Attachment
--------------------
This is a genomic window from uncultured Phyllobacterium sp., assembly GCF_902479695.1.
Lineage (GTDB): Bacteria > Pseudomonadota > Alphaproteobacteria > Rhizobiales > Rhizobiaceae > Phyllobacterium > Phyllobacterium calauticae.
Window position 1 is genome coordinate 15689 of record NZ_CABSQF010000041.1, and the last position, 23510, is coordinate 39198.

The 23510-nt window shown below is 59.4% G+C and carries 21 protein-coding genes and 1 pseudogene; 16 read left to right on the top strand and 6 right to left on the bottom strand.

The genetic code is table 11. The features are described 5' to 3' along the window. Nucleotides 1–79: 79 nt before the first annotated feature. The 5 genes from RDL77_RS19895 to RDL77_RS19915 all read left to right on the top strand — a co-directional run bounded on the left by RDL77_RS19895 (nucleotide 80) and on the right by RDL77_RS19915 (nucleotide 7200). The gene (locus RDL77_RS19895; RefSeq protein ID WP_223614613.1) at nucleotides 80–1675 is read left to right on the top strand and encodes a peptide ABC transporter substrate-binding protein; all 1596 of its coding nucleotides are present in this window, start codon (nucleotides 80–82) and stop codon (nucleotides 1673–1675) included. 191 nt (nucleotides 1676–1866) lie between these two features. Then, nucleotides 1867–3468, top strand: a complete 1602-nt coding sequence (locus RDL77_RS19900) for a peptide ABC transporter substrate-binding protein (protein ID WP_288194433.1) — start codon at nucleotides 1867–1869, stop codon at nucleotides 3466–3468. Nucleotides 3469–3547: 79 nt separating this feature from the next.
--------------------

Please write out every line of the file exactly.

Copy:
This is a genomic window from uncultured Phyllobacterium sp., assembly GCF_902479695.1.
Lineage (GTDB): Bacteria > Pseudomonadota > Alphaproteobacteria > Rhizobiales > Rhizobiaceae > Phyllobacterium > Phyllobacterium calauticae.
Window position 1 is genome coordinate 15689 of record NZ_CABSQF010000041.1, and the last position, 23510, is coordinate 39198.

The 23510-nt window shown below is 59.4% G+C and carries 21 protein-coding genes and 1 pseudogene; 16 read left to right on the top strand and 6 right to left on the bottom strand.

The genetic code is table 11. The features are described 5' to 3' along the window. Nucleotides 1–79: 79 nt before the first annotated feature. The 5 genes from RDL77_RS19895 to RDL77_RS19915 all read left to right on the top strand — a co-directional run bounded on the left by RDL77_RS19895 (nucleotide 80) and on the right by RDL77_RS19915 (nucleotide 7200). The gene (locus RDL77_RS19895; RefSeq protein ID WP_223614613.1) at nucleotides 80–1675 is read left to right on the top strand and encodes a peptide ABC transporter substrate-binding protein; all 1596 of its coding nucleotides are present in this window, start codon (nucleotides 80–82) and stop codon (nucleotides 1673–1675) included. 191 nt (nucleotides 1676–1866) lie between these two features. Then, nucleotides 1867–3468, top strand: a complete 1602-nt coding sequence (locus RDL77_RS19900) for a peptide ABC transporter substrate-binding protein (protein ID WP_288194433.1) — start codon at nucleotides 1867–1869, stop codon at nucleotides 3466–3468. Nucleotides 3469–3547: 79 nt separating this feature from the next.